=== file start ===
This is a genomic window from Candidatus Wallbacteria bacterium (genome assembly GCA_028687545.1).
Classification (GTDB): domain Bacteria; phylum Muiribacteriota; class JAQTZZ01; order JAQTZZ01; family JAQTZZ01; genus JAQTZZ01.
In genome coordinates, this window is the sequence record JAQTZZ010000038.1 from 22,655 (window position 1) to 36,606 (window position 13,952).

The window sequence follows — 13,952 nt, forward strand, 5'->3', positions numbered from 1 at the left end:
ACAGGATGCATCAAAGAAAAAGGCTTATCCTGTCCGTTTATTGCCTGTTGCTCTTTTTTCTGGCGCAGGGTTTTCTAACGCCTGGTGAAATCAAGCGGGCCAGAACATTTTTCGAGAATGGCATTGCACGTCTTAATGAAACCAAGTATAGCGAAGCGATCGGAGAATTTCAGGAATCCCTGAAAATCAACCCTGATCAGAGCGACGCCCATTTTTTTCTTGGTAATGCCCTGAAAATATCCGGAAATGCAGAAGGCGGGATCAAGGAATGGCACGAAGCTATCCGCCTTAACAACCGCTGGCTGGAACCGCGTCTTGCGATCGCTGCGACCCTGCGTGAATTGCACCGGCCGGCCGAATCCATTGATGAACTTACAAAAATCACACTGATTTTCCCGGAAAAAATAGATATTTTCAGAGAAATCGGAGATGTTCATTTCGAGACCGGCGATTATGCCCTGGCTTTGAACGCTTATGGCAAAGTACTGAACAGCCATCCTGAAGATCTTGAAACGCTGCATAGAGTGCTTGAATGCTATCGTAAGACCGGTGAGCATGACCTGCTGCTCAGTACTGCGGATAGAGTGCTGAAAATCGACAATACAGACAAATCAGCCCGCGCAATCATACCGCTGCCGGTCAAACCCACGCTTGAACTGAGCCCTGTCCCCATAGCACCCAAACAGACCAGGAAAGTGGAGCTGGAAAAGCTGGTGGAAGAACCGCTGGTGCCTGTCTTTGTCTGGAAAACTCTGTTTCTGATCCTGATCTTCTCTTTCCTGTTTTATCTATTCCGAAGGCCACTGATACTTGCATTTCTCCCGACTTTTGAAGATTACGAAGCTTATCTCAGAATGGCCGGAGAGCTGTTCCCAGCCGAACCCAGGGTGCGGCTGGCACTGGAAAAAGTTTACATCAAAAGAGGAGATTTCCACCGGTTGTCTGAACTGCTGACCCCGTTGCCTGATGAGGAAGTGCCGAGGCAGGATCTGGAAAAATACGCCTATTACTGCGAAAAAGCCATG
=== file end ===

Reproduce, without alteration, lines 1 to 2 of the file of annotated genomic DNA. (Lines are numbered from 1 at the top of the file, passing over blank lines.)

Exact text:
This is a genomic window from Candidatus Wallbacteria bacterium (genome assembly GCA_028687545.1).
Classification (GTDB): domain Bacteria; phylum Muiribacteriota; class JAQTZZ01; order JAQTZZ01; family JAQTZZ01; genus JAQTZZ01.